Weight & dimensions
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The Douglas A-3 Skywarrior is a jet-powered strategic bomber that was developed and produced by the Douglas Aircraft Company. It was designed by Douglas on behalf of the United States Navy, which sought a carrier-capable strategic bomber. During July 1949, Douglas was awarded the contract to produce its design, having bested eight other aircraft companies’ submissions. Unlike rival designs, which had aimed for a 100,000lb (45,000kg) maximum take-off weight, the Skywarrior was developed for a 68,000lb (31,000kg) take-off weight, facilitating its use from the navy’s existing Midway-class aircraft carriers. Large portions of the aircraft were produced by the Westinghouse Electric Corporation, including its early Westinghouse J40 turbojet engines, which failed to meet promises and were replaced by the rival Pratt & Whitney J57 engine by mid-1953. On 28 October 1952, the prototype XA3D-1 performed the type’s maiden flight.
On 31 March 1956, the Skywarrior entered squadron service with the Navy. Initially used in the nuclear-armed strategic bomber role, the emergence of effective ballistic missiles led to this mission being deprioritised by the early 1960s. Throughout the majority of its later service life, the Skywarrior was tasked with various secondary missions, which included use as an electronic warfare platform, tactical reconnaissance aircraft, and high capacity aerial refueling tanker. It was among the longest serving carrier-based aircraft in history, having entered service during the mid-1950s and withdrawn from use in 1991. Throughout its service, the Skywarrior was the heaviest operational aircraft to operate from an aircraft carrier, which contributed to its nickname of “Whale”.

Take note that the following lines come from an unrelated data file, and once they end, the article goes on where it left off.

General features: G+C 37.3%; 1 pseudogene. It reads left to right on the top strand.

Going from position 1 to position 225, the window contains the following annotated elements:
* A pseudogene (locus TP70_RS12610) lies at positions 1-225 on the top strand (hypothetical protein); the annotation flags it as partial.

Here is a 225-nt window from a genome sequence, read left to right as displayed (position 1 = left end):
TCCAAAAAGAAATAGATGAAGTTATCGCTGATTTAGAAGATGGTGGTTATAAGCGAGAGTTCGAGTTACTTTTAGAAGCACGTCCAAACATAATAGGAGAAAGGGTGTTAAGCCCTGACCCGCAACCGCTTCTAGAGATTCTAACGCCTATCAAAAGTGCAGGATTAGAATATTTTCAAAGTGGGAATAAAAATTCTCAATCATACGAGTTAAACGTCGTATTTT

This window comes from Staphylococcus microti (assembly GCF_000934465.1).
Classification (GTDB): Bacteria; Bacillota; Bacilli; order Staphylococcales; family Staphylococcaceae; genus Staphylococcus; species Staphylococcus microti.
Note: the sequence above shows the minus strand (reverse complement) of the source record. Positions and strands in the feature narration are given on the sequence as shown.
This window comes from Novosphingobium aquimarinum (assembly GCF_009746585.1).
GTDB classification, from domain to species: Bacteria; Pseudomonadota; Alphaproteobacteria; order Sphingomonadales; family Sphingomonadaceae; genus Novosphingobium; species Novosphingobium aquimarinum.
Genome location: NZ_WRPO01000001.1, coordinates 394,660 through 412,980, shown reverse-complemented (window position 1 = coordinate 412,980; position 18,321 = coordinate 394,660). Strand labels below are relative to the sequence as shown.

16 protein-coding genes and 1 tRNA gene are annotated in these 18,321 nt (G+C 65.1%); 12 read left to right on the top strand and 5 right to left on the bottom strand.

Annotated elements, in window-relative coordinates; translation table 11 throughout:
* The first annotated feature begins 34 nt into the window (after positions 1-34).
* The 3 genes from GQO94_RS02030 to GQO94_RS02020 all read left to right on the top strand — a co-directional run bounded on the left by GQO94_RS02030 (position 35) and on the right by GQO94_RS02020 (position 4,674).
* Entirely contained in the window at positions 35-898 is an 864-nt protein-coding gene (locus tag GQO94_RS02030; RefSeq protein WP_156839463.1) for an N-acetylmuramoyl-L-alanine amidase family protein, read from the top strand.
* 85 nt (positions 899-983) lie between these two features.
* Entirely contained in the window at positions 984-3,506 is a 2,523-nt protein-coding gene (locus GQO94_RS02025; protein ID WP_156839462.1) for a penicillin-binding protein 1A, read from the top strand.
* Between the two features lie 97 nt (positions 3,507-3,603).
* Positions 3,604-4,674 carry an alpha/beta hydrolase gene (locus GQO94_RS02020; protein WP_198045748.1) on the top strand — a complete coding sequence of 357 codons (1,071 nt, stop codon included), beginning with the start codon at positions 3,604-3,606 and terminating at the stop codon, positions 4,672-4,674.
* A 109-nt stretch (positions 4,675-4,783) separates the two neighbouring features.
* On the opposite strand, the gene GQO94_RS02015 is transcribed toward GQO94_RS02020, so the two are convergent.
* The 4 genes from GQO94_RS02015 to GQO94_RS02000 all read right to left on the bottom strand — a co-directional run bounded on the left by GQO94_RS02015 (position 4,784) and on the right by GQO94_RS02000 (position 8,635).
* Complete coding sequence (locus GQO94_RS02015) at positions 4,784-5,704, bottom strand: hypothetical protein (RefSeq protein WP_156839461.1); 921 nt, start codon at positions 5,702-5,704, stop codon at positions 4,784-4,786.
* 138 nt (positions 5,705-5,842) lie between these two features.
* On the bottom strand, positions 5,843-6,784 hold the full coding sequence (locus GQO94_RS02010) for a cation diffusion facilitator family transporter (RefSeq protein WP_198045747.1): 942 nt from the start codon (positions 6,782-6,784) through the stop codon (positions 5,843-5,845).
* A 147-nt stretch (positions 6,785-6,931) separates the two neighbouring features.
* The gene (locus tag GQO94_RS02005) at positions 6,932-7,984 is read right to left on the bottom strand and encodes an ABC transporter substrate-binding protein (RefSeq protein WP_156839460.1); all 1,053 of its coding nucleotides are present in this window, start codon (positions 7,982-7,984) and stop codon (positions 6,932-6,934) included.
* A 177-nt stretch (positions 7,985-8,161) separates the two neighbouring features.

The Skywarrior is one of only two U.S. Navy attack aircraft intended as a strategic bomber to enter full-scale service, the other being its predecessor, the North American AJ Savage. The carrier-based supersonic North American A-5 Vigilante was also originally designed for strategic nuclear strike missions and initially, very briefly, supplanted the A-3 in that role beginning in the early 1960s. A modified derivative of the Skywarrior, the B-66 Destroyer, served in the United States Air Force, where it was operated as a tactical bomber, electronic warfare aircraft, and aerial reconnaissance platform up until its withdrawal during the 1970s.